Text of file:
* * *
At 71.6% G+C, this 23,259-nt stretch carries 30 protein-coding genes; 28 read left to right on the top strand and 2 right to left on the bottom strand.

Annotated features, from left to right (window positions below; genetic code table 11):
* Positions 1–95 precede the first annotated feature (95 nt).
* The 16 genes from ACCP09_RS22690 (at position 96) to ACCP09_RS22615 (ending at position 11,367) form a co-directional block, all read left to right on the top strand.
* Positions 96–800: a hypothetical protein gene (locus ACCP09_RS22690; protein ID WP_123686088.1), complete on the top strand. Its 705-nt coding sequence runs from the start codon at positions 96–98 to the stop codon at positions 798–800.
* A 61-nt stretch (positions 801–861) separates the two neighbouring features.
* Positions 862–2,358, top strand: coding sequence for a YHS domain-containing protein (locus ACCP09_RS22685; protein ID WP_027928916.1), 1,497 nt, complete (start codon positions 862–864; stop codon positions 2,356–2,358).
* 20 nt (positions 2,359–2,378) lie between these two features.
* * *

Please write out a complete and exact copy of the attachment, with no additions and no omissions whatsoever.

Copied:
At 71.6% G+C, this 23,259-nt stretch carries 30 protein-coding genes; 28 read left to right on the top strand and 2 right to left on the bottom strand.

Annotated features, from left to right (window positions below; genetic code table 11):
* Positions 1–95 precede the first annotated feature (95 nt).
* The 16 genes from ACCP09_RS22690 (at position 96) to ACCP09_RS22615 (ending at position 11,367) form a co-directional block, all read left to right on the top strand.
* Positions 96–800: a hypothetical protein gene (locus ACCP09_RS22690; protein ID WP_123686088.1), complete on the top strand. Its 705-nt coding sequence runs from the start codon at positions 96–98 to the stop codon at positions 798–800.
* A 61-nt stretch (positions 801–861) separates the two neighbouring features.
* Positions 862–2,358, top strand: coding sequence for a YHS domain-containing protein (locus ACCP09_RS22685; protein ID WP_027928916.1), 1,497 nt, complete (start codon positions 862–864; stop codon positions 2,356–2,358).
* 20 nt (positions 2,359–2,378) lie between these two features.